The city of Clinton has taken another step in an economic development project that will serve to benefit the community and its largest employer.
On Tuesday, the City Council approved a conditional use permit request and engineering contract with Wooten Company for the construction of a 145-foot elevated water tank to serve Smithfield Packing Company. The Council also officially signed off on the N.C. Rural Center Economic Infrastructure Grant application that will act to pay half of the nearly $1.8 million cost for the project.
The City Council approved a request for a conditional use permit in order to move forward with the construction of the elevated water tank, located at a city-owned site off Southwood Drive. Adjoining property owners were notified and no one spoke in opposition during Council’s Tuesday night meeting or the previous Planning Board session. Council members subsequently approved authorizing the resolution and memorandum of understanding for the Rural Center grant.
“The city has been pre-approved for a $885,000 grant for the construction of an elevated water tank,” said city manager John Connet. “The grant is based upon the creation of 89 jobs by Smithfield Packing Company. The city will be entering into a performance agreement with Smithfield to ensure they are committed to creating and maintaining the jobs for six months. I’ve had several conversations with Smithfield on numerous occasions, and most of these jobs have already been hired or completed.”
A subsidiary of the world’s largest pork producer and processor Smithfield Foods, Smithfield Packing Company Inc. operates a meat processing facility at 424 E. Railroad St., Clinton.
Earlier this year, Kenny Cabral, human resources manager for Smithfield, said a second shift had been added to the cutting operation at the Clinton plant, tacking on an additional 160 jobs at the facility. That shift, whose primary focus is to process an export product known as JBO (Japanese Boning Operation), was implemented during the first part of April and grew Smithfield’s local employment to 1,750.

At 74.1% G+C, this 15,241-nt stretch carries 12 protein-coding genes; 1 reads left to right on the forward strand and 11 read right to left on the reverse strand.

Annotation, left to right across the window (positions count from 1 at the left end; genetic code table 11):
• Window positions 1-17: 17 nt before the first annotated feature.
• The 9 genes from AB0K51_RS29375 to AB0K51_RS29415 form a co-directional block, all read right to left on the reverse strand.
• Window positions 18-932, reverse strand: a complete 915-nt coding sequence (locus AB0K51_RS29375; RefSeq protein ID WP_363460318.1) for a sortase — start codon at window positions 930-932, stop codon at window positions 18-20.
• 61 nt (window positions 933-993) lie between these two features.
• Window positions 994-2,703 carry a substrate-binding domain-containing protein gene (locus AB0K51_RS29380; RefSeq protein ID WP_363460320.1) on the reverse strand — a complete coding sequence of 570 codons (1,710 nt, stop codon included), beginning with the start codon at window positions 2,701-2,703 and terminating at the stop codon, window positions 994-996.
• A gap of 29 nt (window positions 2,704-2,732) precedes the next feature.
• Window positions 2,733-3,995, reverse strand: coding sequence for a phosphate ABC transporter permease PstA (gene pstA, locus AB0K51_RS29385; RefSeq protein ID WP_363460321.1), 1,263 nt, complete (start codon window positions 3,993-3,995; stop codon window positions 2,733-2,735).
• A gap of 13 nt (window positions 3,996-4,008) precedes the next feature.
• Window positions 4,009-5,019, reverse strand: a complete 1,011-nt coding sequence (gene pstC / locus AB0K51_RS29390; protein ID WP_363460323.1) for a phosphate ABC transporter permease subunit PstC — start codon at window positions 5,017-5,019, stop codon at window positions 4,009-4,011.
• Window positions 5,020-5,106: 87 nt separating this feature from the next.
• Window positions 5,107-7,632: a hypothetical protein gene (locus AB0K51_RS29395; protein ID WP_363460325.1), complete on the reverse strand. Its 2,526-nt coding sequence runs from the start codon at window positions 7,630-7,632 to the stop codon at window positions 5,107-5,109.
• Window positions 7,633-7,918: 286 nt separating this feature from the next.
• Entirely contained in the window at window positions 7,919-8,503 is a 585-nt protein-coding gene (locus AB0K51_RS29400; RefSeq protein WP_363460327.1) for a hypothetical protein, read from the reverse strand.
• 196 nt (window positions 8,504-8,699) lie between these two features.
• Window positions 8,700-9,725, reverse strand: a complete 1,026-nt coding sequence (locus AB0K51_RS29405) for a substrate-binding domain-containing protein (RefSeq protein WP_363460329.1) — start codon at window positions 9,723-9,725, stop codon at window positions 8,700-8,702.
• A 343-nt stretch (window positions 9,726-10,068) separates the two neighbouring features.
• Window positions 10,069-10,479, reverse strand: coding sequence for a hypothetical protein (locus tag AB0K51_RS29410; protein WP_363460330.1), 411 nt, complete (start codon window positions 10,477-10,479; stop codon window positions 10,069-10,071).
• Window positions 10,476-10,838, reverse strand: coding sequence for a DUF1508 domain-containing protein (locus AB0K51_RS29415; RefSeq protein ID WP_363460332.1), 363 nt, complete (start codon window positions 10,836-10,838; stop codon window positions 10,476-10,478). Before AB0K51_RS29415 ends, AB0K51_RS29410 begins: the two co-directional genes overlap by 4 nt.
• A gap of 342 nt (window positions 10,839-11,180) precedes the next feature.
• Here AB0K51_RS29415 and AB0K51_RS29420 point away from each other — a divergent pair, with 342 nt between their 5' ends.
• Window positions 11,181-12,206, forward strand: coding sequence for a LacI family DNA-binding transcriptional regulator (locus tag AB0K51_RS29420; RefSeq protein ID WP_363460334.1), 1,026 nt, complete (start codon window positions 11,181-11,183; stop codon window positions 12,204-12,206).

That job creation assisted the city, which in partnership with Smithfield, then sought to piggyback the new jobs by applying for a state development grant that could act to benefit the city, Smithfield and the community. The grant award, announced in April, was made possible due to the new jobs, Wooten Company engineer Chris Thomson said.
Cabral said he was pleased with the Rural Center’s support of a local economic development project, one that would create a partnership between the company and community to benefit many.
“The grant will allow us to create a second shift at our facility that will allow us to provide product to our Japanese market and will require the creation of at least 89 new full-time jobs with an average annual salary of $23,400,” he noted. “An added benefit surrounding the addition of these jobs is that it allows us to partner with the City of Clinton and the North Carolina Rural Development Center in applying for a grant to assist with updating the infrastructure within Clinton. This, in turn, benefits both the community and Smithfield.”